The Supreme Court’s focus on arbitration in the 2021-22 Term signals a potential shift in the Court’s arbitration jurisprudence. Prior to the 2019 decision in New Prime v. Oliveira, the Court generally adopted an approach favoring arbitration in most circumstances, including arbitration agreements that impose class action and collection action waivers. Beginning with the New Prime decision, a decision that closely scrutinized the FAA’s wording using contemporary references and dictionary definitions, the Court has focused more closely on the text of the FAA and statutes affected by it. The decisions this Term make clear that the Court’s mere granting of certiorari in a case involving arbitration issues does not automatically signal support for a pro-arbitration approach.

For example, the Court’s decision in Southwest Airlines v. Saxon is the direct progeny of the New Prime approach to statutory construction of Section 1 of the FAA. The Court might have readily applied a narrow view of Section 1’s scope in the twenty-first century, as it did in Circuit City. Instead, it painstakingly scrutinized the wording of Section 1 and, on that basis, viewed the scope of immunity to compelled arbitration by “workers in interstate commerce” as broad enough to encompass a dispute raised by an individual who 1) never herself transported goods across state lines; and 2) was never explicitly employed to handle such goods for interstate transport, but only occasionally assumed that role.

Badgerow v. Walters highlights the Court’s trend towards examining the FAA’s text. The Court’s prior standard for analyzing subject matter jurisdiction in a case filed pursuant to the FAA was to “look through” the relief requested to the underlying substantive dispute. In Badgerow, the Court made clear that no such approach would suffice when the FAA does not overtly empower a US court to assess such matters, e.g., the court’s authority to confirm or vacate an award under FAA Sections 9 and 10. Badgerow thus prophesies that most post-award proceedings may now be conducted in state courts of proper jurisdiction, even where the underlying dispute involves a federal question (as in the Badgerow case). It also may presage differing attitudes about confirmation or vacatur of arbitration awards between state and federal court rulings, or between one state’s rulings and another state’s rulings.

The same theme permeates the Court's decision in Morgan v. Sundance. In rejecting the engrafting of a “prejudice” requirement to an arbitration opponent’s challenge to arbitrability, the Court detoured from the previous tendency to always favor arbitration, directing lower courts towards meticulous analysis of the FAA's text. In Morgan, the Court clearly signaled that federal courts should no longer decide arbitrability from a pro-arbitration vantage point, but instead must apply well-established (and neutral) nonarbitration rules when determining waiver of a right to compel arbitration.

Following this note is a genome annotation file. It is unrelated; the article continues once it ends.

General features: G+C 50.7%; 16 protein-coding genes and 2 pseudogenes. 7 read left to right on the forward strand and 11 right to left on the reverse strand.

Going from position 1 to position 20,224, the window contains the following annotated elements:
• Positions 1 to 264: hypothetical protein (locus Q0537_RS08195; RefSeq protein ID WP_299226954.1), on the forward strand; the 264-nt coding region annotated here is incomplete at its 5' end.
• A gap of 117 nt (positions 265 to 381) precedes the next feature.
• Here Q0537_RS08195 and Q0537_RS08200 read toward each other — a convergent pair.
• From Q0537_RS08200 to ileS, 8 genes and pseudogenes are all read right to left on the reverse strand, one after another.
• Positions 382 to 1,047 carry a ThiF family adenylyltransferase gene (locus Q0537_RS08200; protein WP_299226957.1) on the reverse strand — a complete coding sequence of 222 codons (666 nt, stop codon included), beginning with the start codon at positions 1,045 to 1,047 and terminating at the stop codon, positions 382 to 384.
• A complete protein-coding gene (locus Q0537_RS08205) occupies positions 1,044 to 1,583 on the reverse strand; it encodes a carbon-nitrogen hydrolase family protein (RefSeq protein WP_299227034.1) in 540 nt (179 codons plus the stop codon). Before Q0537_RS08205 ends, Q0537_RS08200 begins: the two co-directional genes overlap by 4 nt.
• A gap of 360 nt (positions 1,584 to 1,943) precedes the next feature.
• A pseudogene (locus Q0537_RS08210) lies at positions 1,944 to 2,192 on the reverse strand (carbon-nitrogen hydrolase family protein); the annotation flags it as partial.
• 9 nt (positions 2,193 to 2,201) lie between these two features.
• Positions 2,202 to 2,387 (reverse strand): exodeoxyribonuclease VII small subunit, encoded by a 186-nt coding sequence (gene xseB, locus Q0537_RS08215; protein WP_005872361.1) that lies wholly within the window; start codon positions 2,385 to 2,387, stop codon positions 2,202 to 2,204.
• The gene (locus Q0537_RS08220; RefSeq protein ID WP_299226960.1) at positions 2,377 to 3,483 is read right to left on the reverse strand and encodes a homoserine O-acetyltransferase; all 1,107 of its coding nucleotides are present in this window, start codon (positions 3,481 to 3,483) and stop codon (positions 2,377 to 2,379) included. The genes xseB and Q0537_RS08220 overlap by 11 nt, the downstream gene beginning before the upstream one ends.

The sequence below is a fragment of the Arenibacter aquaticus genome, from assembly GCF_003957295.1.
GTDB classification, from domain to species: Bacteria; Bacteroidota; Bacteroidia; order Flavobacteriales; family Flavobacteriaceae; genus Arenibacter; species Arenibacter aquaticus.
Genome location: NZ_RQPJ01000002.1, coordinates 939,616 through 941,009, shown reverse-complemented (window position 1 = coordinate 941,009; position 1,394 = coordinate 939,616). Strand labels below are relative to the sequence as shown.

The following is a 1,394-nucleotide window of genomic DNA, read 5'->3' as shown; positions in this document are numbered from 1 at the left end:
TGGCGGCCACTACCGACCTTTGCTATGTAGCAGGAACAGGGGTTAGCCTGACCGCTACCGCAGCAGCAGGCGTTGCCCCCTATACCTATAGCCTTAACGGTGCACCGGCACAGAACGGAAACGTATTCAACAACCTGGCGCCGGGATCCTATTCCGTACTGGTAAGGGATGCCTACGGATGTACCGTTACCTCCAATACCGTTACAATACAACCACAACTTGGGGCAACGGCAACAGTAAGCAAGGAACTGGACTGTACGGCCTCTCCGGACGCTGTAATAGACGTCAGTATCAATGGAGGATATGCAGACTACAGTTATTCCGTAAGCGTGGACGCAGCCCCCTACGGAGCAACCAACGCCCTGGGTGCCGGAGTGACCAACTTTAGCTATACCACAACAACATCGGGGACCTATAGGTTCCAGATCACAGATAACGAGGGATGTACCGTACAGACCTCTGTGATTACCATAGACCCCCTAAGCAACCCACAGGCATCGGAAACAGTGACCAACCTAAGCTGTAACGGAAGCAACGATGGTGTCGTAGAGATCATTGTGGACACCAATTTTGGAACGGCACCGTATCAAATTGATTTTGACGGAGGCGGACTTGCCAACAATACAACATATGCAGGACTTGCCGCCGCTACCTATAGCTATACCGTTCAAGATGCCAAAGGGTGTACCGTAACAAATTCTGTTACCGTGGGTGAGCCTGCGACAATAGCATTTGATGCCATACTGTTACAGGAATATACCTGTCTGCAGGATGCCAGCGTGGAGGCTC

The ZF Automotive decision closes US federal courthouse doors to most prehearing discovery disputes arising in foreign arbitral proceedings. Importantly, to validate its conclusion limiting Section1782 jurisdiction to matters arising through the involvement of foreign governments/sovereigns, the Court noted in passing the impact of its interpretation of Section 1782’s scope by invoking FAA Section 7 as a comparison point. The Court relied on FAA Section 7 to show that Congress could not have intended for Section 1782 to authorize US federal courts to aid discovery when private bodies adjudicated purely private disputes abroad, because endorsing such an enlargement of Section 1782’s reach would theoretically trigger significant “tension” with the FAA’s role in domestic arbitrations.

The Court thus concluded that interpreting Section 1782 to reach private arbitration “would therefore create a notable mismatch between foreign and domestic arbitration,” an expansion it was unwilling to countenance. In keeping with its increasingly restrictive view of federal court involvement in arbitration matters, as exemplified by other decisions during the 2021 Term, the Court’s ruling in ZF Automotive bespeaks the same theme of scrutiny of statutory text. Under such scrutiny, the Court consistently excludes US federal courts from involvement in the prehearing stages of foreign or international arbitration proceedings in most instances.

    Lionel M. Schooler

    Partner, Jackson Walker

    Lionel M. Schooler is a partner at Jackson Walker in Houston, Texas. His practice focuses on employment law, federal appellate practice, and arbitration. Mr. Schooler is on the Commercial and Employment Arbitration Panels of the American Arbitration Association and has conducted international arbitrations. He is also a member of the Dispute Resolution Magazine Editorial Board. He can be reached at [email protected].